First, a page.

What is a Lumbar Puncture?
A lumbar puncture, also known as a spinal tap, is a test to evaluate the fluid (cerebrospinal fluid) surrounding your brain and spinal cord. This is done by inserting a needle into lumbar (small of the back) portion of your back. Franklin Moser, MD, Chief of Neuroradiology, heads our team of imaging physicians, nurses and technologists who specialize in this procedure.
Why is a Lumbar Puncture Done?
A lumbar puncture is most commonly peformed to diagnose a disease. It can also be done to treat diseases. For example, as a way of administering antibiotics, cancer drugs, or anesthetic agents into the spinal canal. Spinal fluid is sometimes removed by lumbar puncture for the purpose of decreasing spinal fluid pressure in patients with uncommon conditions.
How is a Lumbar Puncture Performed?
The patient is typically lying down sideways for the procedure. Less often, the procedure is performed while the patient is sitting up.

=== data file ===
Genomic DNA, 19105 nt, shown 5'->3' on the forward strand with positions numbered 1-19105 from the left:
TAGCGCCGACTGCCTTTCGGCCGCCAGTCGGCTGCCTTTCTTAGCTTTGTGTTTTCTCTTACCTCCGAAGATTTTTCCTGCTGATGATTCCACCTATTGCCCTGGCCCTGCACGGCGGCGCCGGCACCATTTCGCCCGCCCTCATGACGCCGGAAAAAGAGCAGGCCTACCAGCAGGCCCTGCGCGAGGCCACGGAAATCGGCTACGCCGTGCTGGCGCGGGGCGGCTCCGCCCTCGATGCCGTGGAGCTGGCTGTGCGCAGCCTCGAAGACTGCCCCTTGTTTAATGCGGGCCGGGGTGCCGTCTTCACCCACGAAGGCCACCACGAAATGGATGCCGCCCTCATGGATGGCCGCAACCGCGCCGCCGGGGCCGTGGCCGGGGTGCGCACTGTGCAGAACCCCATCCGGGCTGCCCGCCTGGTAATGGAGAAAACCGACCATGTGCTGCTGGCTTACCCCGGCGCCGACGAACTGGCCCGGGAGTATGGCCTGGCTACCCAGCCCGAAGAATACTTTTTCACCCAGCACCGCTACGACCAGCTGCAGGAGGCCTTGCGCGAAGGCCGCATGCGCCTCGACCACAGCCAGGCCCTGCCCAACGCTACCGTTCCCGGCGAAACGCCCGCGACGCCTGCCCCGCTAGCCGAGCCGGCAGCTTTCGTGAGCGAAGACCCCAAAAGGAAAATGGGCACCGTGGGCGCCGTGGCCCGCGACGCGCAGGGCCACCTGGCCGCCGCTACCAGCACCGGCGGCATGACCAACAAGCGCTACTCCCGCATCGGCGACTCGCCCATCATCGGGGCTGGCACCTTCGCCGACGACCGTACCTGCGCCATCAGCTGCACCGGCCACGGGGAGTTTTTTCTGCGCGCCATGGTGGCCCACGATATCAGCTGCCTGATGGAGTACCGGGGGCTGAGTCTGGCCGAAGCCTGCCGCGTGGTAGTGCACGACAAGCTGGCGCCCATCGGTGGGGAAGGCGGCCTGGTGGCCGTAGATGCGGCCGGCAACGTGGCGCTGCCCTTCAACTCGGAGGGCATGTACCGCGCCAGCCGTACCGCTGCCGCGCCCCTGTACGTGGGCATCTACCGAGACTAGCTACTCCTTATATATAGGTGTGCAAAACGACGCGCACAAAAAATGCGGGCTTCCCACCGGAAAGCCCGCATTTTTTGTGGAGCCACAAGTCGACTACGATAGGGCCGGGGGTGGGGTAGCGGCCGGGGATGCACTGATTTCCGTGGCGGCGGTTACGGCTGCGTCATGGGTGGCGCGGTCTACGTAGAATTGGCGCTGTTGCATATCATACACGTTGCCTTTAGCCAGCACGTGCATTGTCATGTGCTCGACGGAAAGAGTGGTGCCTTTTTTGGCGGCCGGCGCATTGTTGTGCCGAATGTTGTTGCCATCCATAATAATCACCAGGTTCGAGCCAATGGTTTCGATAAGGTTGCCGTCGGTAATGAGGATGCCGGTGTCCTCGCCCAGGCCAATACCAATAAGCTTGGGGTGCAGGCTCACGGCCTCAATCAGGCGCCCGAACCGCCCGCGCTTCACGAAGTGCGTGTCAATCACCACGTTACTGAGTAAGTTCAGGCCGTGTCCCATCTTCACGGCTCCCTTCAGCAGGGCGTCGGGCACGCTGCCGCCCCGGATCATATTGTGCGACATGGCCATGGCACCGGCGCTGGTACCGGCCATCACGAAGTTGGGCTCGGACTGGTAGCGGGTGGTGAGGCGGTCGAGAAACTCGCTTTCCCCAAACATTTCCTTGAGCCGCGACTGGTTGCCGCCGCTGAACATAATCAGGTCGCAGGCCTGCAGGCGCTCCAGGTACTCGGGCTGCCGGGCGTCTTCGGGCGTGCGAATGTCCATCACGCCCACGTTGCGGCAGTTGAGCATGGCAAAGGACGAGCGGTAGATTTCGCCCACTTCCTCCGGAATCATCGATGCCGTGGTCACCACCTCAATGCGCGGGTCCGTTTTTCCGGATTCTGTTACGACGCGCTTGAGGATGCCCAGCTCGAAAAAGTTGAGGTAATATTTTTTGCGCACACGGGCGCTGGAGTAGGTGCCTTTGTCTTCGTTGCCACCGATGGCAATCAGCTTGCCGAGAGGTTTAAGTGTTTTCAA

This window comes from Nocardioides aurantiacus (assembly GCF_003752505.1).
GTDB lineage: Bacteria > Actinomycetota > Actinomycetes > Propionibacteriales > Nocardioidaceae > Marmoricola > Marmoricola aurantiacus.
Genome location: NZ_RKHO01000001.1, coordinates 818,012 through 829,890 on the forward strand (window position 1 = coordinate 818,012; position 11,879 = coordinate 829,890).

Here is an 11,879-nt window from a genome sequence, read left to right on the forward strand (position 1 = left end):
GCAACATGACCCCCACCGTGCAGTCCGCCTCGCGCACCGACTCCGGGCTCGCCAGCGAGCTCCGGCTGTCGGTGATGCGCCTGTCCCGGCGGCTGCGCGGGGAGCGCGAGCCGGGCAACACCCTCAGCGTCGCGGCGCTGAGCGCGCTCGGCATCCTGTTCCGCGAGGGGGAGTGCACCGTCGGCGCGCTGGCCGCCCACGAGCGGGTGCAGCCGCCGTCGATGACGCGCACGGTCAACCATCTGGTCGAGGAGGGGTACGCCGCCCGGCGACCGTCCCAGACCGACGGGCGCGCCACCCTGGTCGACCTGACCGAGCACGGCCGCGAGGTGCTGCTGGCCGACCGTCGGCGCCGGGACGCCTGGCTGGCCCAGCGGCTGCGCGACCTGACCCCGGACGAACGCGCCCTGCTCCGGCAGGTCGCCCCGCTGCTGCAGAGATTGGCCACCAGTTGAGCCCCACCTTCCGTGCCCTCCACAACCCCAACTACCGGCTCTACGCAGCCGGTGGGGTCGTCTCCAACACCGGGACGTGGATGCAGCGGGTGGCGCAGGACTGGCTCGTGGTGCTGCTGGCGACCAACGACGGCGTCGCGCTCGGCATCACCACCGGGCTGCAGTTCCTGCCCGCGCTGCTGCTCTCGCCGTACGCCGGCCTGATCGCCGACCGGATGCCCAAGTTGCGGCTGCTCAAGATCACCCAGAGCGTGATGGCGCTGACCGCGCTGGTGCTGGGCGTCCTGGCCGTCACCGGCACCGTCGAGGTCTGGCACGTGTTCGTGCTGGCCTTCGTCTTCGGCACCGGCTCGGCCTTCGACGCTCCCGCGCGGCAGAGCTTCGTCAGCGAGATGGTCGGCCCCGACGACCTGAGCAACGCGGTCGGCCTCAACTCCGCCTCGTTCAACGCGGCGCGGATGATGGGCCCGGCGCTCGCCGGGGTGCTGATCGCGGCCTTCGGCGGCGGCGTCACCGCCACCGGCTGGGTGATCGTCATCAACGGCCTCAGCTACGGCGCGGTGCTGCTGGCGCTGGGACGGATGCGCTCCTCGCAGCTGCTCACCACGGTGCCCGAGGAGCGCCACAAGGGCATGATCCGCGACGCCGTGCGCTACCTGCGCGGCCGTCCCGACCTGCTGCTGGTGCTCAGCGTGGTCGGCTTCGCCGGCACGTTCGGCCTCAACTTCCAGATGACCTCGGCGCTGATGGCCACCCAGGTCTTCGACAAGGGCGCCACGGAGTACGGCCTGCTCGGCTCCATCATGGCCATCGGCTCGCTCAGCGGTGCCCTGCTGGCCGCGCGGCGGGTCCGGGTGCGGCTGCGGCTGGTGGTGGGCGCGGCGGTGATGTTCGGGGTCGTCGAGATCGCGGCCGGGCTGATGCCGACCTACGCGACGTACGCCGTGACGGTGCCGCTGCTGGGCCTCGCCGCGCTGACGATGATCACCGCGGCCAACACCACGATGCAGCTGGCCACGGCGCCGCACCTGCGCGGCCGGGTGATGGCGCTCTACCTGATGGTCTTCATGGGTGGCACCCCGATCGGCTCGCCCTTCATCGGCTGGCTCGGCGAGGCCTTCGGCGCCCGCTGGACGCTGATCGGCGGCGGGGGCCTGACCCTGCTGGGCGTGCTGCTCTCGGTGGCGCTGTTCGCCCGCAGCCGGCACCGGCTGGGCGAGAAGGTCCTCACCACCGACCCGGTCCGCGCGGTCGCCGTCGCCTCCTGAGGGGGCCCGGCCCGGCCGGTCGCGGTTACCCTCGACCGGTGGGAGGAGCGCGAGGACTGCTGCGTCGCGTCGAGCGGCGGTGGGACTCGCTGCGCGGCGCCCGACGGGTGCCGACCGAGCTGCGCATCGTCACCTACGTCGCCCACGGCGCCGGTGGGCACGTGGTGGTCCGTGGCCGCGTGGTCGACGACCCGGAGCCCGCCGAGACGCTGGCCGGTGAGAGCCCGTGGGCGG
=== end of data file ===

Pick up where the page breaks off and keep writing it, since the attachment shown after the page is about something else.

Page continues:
After local anesthesia is injected into the small of the back (the lumbar area), a needle is inserted in between the nearby bony building blocks (vertebrae) into the spinal canal. (The needle is usually placed between the 3rd and 4th lumbar vertebrae).
Spinal fluid pressure can then be measured and cerebrospinal fluid removed for testing.
The S. Mark Taper Foundation Imaging Center provides a full range of advanced imaging, both radiology and cardiology, as well as interventional radiology and interventional tumor (oncology) treatments to the greater Los Angeles area, including Beverly Hills, Encino, Mid-Cities, Sherman Oaks, Silver Lake, Studio City, Toluca Lake, and West Hollywood.